Despite the more than 60 years that have passed since the Holocaust, the number of Nazi war criminals being convicted is on the rise, a report released Thursday by the Simon Wiesenthal Center in Los Angeles shows. Nineteen Nazi war criminals were convicted over the last year,up from 16 a year earlier and five the year before that, according to the center's seventh annual report. Fourteen of the 19 Nazis found guilty last year were convicted in absentia in Italy.
The report slams Germany, Austria and Poland for failing toachieve "any progress" against the war criminals over the lastyear despite hundreds of cases under investigation.
"While it is generally assumed that it is the age of the suspects that is the biggest obstacle to prosecution, in many cases it is the lack of political will, more than anything else, that has hindered the efforts to bring Holocaust perpetrators to justice, along with the mistaken notion that it was impossible at this point to locate, identify, and convict these criminals,"Zuroff said.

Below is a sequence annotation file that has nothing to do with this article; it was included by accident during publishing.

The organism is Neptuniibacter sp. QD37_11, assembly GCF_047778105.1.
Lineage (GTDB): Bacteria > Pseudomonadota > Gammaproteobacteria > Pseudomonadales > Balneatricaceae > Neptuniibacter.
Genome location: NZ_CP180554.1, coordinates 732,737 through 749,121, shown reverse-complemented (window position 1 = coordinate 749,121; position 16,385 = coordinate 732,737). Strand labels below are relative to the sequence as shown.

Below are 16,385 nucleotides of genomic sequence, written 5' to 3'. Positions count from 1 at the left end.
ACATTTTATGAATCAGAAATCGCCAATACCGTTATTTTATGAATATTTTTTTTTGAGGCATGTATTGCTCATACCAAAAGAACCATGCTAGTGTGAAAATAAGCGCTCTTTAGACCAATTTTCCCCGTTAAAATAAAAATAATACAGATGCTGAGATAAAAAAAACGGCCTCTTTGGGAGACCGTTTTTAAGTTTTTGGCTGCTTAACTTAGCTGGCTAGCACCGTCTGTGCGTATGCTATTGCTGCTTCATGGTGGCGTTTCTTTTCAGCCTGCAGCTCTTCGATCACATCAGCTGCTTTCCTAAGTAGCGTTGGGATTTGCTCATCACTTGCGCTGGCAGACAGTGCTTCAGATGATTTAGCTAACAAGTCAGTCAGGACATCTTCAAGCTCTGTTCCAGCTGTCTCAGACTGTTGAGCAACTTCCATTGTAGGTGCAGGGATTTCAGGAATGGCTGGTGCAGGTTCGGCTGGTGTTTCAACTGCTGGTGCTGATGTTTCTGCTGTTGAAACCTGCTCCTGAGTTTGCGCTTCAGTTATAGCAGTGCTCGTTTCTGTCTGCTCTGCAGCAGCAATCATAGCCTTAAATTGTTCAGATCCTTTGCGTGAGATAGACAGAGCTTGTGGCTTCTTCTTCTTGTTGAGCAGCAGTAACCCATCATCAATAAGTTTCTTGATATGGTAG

The center commends Italy for becoming the second most successful country, after the United States, in the prosecutionof Nazi war criminals, even if the Italian convictions were carried out in absentia and the criminals have yet to be extradited or to serve jail terms.